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Irina Slav

Irina Slav

Irina is a writer for Oilprice.com with over a decade of experience writing on the oil and gas industry.

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Unveiled: Venezuela, Syria’s Secret Scheme To Bypass Oil Sanctions

A Bloomberg investigation has uncovered a plan by Venezuela and Syria to circumvent Western sanctions on the Middle Eastern nation and ship its crude oil to Aruba to refine it and then market it internationally, including in the U.S.

The plan, Ben Bartenstein writes, was never actually realized, but it involved selling Syrian oil to Venezuela at a substantial discount, and then shipping it through a Russian shale company to Aruba, which houses one of the world’s largest refineries, property of Valero Energy and leased to Venezuela’s PDVSA.

One person that took part in the events, a Venezuelan oil trader, told Bartenstein that the deal did not have a political focus. “It was a logistical solution to make a lot of money,” Wilmer Ruperti said.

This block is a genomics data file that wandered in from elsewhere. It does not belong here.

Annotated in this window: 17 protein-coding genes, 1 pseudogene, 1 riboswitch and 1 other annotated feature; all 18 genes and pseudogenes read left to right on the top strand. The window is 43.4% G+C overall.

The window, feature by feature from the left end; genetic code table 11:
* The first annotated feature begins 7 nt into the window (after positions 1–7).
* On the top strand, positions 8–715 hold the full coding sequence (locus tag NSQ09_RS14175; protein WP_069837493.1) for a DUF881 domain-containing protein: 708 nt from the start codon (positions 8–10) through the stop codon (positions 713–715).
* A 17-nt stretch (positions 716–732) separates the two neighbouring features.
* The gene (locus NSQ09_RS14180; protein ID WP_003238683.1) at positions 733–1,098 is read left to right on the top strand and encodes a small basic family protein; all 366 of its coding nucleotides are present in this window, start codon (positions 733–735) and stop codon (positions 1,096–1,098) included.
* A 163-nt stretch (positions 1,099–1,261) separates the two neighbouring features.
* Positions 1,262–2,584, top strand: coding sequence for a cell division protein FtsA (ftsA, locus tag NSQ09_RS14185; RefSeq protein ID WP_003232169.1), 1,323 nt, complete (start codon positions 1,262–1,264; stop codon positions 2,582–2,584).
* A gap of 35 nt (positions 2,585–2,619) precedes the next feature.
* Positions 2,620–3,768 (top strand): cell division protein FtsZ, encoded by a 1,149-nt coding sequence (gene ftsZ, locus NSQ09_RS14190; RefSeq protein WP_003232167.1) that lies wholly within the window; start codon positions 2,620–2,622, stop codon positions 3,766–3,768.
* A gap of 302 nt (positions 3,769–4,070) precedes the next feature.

The Aruba refinery is operated by PDVSA’s U.S. business division, Citgo. The company told Bloomberg’s reporter that it is “committed to the operation of the Citgo Aruba Refinery in compliance with all applicable laws, and this includes all U.S. sanctions laws.”

Syria used to pump close to 400,000 bpd between 2006 and 2011, but in 2012, as the civil war ravaged the country, output fell sharply, to reach just 30,000 bpd last year.

Meanwhile, Venezuela is having serious problems of its own. As of April, oil production stood at 1.96 million barrels per day, down 10 percent from last year, and down more than 17 percent from 2015 levels – and output continues to trend downward. Production has been declining for more than a decade, mainly because oil revenues are used to finance the government, leaving little for state-owned PDVSA to reinvest in its operations.

There has been concern that the country may default on its debt, amid ballooning inflation, massive protests, and shortages of basic foodstuffs and medicines. However, Oil Minister Nelson Martinez said today at OPEC’s meeting in Vienna that Caracas is considering a few options of repaying some parts of what it owes China and Russia, which together have lent it US$50 billion.

By Irina Slav for Oilprice.com

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  • Greg on May 30 2017 said:
    One of the reasons this never happened is because the Aruba refinery is still not operational after Citgo purchased it, and I doubt this refinery will EVER run again. It needs a lot of money to become operational again, and money is something PDVSA does not have much of these days.

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